Kai Ryssdal: Next time you settle back on the living room couch to watch a football game, you'd better enjoy it for all it's costing you.
The NFL has been making some lucrative deals lately with network and cable television companies: 60 and 70 percent increases in the fees those networks have to pay to put games on TV. And you know where those fees are going to land, right? Marketplace's Jeff Tyler reports.
Jeff Tyler: Americans love sports, but they're not so crazy about paying more to watch the games. Cable providers worry that rising prices will cost them customers.
Liberty Media CEO Greg Maffei spoke at a conference yesterday, where he channeled the voice of a disgruntled fan.
Greg Maffei: I'll watch that Giants-Packers game at the bar or at my buddy's house.
In particular, he singled out ESPN as driving up the cost of cable service. At some point, he says, fans weigh the price of bringing beers to a friend's place versus paying for a cable subscription.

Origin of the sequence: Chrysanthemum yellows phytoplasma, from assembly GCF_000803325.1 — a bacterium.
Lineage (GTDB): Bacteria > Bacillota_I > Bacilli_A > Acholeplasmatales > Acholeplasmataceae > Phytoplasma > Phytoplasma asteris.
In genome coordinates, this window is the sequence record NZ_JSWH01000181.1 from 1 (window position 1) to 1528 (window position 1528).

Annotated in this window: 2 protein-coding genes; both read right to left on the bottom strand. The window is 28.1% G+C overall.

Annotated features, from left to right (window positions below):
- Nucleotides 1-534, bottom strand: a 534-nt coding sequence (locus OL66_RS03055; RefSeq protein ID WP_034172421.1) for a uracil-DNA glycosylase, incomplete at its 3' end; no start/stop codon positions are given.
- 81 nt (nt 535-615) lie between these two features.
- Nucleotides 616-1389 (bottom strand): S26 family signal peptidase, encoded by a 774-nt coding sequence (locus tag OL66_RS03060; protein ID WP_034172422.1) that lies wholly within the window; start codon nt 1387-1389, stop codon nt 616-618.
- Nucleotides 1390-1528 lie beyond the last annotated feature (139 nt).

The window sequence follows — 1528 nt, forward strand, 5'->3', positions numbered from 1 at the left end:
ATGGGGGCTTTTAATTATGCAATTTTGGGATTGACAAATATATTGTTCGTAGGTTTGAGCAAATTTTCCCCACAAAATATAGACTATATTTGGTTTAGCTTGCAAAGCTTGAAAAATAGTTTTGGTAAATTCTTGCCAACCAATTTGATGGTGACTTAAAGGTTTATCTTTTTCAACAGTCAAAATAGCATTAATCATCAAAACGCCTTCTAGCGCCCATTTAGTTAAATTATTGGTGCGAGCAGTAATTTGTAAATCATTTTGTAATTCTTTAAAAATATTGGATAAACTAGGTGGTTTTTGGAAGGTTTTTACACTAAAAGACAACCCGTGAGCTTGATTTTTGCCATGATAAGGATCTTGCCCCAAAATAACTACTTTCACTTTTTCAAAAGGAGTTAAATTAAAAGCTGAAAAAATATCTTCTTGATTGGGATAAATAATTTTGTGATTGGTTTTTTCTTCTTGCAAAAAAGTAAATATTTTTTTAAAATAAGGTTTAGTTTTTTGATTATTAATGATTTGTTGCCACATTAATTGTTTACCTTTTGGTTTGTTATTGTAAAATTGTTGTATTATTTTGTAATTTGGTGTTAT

Maffei: You look at that and say, 'hey, $8, $9 versus $90, I can watch a lot of games and drink a lot of beers for that.'
Until now, ESPN has leveraged demand for sports to sell packages of programming.
Andy Zimbalist is an economics professor at Smith College.
Andy Zimbalist: They have enough of the marketplace now that they can bundle all of their sub-channels, and in many instances, if not most instances, they can pretty much get their way.
So even if you don't speak Spanish, you may get stuck with ESPN's Deportes. But he says there is a limit.
Zimbalist: Like everything else with pricing in our economy, there is a market break that will tell them how far they can go.
When prices hit that breaking point, ESPN may be forced to offer its service separately from other cable programming. Some providers, like Time Warner Cable, are cutting out the network middlemen. It's made broadcast deals directly with teams like the L.A. Lakers.
I'm Jeff Tyler for Marketplace.